How do you find the derivative of #f(x) = cos(pi/2)x# using the chain rule?

1 Answer
Jan 25, 2016

Answer:

For the function formulated in the question, the derivative is

#f'(x) = 0#.

However, the question might have meant this derivative instead:

#f'(x) = - pi/2 sin(pi/2 x)#

Explanation:

If you meant the function the way that you had typed it, then #cos (pi/2)# is just a coefficient of #x# and

#cos(pi/2) = 0#.

Thus,

#f(x) = cos(pi/2) * x = 0 * x = 0#

You don't need the chain rule for this one since the derivative of #f(x) = 0# is #f'(x) = 0#.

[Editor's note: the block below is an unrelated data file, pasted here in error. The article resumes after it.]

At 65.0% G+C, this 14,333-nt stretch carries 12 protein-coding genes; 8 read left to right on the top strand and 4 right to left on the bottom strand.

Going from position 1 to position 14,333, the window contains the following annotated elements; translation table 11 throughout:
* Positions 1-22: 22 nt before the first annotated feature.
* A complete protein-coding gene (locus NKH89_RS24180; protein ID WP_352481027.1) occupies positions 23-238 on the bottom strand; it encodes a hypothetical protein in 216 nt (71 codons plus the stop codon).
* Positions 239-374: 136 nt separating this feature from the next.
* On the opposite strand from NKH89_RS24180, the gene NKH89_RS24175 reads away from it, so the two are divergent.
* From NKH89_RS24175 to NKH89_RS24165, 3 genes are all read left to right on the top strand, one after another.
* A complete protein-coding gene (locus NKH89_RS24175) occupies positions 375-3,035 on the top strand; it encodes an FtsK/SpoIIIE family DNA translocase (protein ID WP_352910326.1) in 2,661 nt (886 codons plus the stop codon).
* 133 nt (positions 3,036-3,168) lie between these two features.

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You might have also meant

#f(x) = cos(pi/2 x) #

instead.

In this case, you can apply the chain rule as follows:

#f(x) = cos(color(blue)(u)) " where " color(blue)(u) = pi/2 x#

The derivative of #f(x)# is the derivative of #cos u# multiplied with the derivative of #u#:

#f'(x) = [cos u]' * u'#

It holds

#[cos u]' = - sin u = - sin (pi/2 x)#

#[u]' = [pi/2 x ]' = pi/2#

Thus, your derivative is

#f'(x) = [cos u]' * u' = - pi/2 sin(pi/2 x)#